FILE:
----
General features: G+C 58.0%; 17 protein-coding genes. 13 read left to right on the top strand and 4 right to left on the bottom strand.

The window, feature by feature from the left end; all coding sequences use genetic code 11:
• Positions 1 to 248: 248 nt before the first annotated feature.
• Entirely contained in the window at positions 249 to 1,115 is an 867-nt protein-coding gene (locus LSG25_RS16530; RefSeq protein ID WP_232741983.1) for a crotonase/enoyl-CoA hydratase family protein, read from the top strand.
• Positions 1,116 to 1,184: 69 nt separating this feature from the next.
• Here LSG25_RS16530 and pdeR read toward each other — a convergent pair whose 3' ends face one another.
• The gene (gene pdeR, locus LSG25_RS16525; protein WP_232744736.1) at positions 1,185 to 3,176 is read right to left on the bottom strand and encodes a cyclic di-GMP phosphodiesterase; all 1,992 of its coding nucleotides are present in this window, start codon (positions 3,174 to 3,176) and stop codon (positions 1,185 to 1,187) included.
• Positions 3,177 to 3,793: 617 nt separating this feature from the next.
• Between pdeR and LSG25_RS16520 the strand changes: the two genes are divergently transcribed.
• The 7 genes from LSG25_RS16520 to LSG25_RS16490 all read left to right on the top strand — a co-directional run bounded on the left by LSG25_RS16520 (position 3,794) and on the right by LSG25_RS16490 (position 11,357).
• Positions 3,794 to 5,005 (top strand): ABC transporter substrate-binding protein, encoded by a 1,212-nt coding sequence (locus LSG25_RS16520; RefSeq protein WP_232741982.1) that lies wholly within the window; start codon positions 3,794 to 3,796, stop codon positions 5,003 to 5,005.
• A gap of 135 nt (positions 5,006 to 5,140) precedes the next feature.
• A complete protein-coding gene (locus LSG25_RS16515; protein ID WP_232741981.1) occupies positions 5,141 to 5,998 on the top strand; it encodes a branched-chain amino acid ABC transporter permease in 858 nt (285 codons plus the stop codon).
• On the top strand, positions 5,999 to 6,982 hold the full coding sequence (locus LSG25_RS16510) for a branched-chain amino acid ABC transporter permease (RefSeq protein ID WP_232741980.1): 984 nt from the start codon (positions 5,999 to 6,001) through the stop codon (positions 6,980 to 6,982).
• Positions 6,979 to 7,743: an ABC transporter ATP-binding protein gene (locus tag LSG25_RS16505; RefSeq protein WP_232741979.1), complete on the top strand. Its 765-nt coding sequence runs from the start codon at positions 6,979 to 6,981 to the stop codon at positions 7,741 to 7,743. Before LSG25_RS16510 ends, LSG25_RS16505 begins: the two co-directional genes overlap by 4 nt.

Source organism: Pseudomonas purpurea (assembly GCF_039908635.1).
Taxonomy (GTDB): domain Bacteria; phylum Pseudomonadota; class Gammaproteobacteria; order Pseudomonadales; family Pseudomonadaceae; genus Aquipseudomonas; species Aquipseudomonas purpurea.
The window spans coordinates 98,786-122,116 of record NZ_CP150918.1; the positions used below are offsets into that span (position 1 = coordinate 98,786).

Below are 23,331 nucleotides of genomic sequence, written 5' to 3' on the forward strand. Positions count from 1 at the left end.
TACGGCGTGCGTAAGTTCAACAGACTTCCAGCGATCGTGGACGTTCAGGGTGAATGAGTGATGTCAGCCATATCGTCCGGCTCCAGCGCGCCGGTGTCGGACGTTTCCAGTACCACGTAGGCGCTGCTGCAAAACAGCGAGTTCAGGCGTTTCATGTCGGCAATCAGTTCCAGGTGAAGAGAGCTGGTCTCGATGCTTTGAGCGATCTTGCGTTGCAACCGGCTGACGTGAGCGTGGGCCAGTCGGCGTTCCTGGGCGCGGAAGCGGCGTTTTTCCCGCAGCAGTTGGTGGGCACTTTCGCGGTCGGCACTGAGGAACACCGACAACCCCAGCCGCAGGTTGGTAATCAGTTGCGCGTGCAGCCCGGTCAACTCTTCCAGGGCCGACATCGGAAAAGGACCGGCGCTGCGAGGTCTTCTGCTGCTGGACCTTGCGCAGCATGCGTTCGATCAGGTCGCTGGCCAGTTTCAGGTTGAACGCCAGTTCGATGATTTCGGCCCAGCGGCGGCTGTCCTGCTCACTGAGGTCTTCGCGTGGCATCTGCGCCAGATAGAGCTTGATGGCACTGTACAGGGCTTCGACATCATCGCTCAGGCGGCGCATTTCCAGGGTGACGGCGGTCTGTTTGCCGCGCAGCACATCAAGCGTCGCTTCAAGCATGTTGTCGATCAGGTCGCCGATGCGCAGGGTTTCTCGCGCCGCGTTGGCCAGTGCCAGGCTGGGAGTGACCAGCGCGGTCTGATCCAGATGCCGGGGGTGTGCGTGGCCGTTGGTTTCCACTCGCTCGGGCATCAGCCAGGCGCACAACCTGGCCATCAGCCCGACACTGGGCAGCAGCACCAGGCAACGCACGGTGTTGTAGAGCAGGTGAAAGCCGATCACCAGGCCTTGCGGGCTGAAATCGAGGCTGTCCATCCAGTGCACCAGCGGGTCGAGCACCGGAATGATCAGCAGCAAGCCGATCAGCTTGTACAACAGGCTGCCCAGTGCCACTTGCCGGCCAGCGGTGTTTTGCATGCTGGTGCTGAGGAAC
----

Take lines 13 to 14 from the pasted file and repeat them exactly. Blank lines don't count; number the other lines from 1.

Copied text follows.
• A complete protein-coding gene (locus LSG25_RS16515; protein ID WP_232741981.1) occupies positions 5,141 to 5,998 on the top strand; it encodes a branched-chain amino acid ABC transporter permease in 858 nt (285 codons plus the stop codon).
• On the top strand, positions 5,999 to 6,982 hold the full coding sequence (locus LSG25_RS16510) for a branched-chain amino acid ABC transporter permease (RefSeq protein ID WP_232741980.1): 984 nt from the start codon (positions 5,999 to 6,001) through the stop codon (positions 6,980 to 6,982).